(I hate to admit that I agree with Michael Kay about this!)
Nothing like creating a controversy out of thin air to get people to read your stuff. Lupica that is.
The exchange where the alleged Yankee says "Truthfully? It's chilly," sounds like it came directly from the mind of Lupica. Can you imagine anyone on the Yankees saying something as cheesy as that to Lupica? I mean, really? "Oh Mike, sure I'll answer some of your questions. We have to get the real story out there, you know, and you would never misquote me to start a controversy, right Mike? Of course I'd be glad to answer questions off the record that have nothing to do with the pennant race. Things aren't as tranquil as they seem in this clubhouse, and it's high time I spilled the beans. Time to dish..."
The other quotes aren't even bad. Who cares if Jeter and Rodriguez aren't best friends? I bet Randy Johnson and Mike Mussina aren't either, but who gives a damn?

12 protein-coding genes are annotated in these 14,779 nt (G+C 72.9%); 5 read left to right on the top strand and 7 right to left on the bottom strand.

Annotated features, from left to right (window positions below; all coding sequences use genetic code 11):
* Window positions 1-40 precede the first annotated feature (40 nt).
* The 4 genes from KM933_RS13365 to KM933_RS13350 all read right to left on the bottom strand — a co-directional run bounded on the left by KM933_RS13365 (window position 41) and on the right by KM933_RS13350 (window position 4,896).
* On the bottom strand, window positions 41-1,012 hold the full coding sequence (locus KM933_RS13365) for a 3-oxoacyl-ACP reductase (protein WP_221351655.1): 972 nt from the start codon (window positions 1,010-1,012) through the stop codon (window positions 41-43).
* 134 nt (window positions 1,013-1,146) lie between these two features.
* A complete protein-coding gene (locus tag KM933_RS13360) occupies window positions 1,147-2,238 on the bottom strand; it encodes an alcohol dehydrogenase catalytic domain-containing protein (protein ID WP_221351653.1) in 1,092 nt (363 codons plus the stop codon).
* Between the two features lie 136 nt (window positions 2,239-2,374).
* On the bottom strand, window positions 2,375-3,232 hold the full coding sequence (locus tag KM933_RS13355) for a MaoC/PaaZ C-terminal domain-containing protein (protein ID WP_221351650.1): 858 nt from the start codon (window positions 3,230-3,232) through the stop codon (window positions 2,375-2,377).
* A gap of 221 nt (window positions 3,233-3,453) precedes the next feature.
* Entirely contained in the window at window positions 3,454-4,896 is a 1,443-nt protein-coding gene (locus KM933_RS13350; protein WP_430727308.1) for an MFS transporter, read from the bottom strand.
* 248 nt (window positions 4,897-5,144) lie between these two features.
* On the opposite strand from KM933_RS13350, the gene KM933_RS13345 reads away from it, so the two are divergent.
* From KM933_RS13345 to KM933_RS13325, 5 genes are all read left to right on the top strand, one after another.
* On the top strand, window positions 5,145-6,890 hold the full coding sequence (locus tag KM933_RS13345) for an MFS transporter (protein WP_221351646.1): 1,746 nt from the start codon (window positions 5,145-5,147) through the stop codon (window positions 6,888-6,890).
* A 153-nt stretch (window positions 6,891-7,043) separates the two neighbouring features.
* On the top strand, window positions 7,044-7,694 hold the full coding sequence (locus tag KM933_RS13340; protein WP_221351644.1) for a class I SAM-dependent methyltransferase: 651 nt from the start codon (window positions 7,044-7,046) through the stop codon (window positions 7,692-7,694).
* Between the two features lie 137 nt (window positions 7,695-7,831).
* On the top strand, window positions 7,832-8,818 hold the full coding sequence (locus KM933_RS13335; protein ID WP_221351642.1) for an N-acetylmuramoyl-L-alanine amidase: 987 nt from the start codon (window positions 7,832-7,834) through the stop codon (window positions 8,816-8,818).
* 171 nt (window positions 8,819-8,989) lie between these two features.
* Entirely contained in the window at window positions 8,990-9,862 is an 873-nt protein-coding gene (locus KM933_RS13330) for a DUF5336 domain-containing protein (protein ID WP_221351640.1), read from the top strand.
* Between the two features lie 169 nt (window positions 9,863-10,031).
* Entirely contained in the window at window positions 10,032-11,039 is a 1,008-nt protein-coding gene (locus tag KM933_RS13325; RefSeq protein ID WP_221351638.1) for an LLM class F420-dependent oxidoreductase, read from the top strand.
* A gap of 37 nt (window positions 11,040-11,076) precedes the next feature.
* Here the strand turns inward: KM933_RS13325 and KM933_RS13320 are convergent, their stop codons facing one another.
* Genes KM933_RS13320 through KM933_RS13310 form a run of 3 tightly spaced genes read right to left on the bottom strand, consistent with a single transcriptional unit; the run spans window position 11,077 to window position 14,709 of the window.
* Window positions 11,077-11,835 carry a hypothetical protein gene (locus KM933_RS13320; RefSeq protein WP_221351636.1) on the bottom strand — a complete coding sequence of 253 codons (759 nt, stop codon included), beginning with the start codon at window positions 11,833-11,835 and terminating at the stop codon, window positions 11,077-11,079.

I think Jeter's speculative flaw is common to ultra-competitive people. Michael Jordan is notorious for holding and even creating grudges over perceived slights. He would use them to fire himself up and intensify his play, and it worked. It wouldn't surprise me if Jeter was the same way.
That said, it does appear that he needs to let it go if he is still holding a grudge against A-Rod, even though A-Rod's remarks were pretty bad. But A-Rod really needs to chill and not worry so much about this stuff. I think he just needs a good dose of Sheffield, those two seem to really play well off of each other.
Also, it should be mentioned that Ruth and Gehrig were once very good friends despite being completely opposite, but they had a falling out over some comments Ruth made about Gehrig's mother, which was an unpardonable sin in Gehrig's eyes. But I do believe they somewhat made-up after his illness.
If "Lupie" is to be believed:
Yep, that really sucks when a guy who's more talented than Jeter goes out of his way to get Jeter and his other new teammates to like him....
You join an organization and go out of your way to blend in to the new team and immediately nip any rumors about you
(overpaid pretty boy, etc.) in the bud.
Then the established star continues to be a prick about comments** you made before you joined the team?
Do you have any doubt that it would be "chilly?"
**Comments that were true BTW: By almost every quantifiable measure, Alex is more talented than Derek.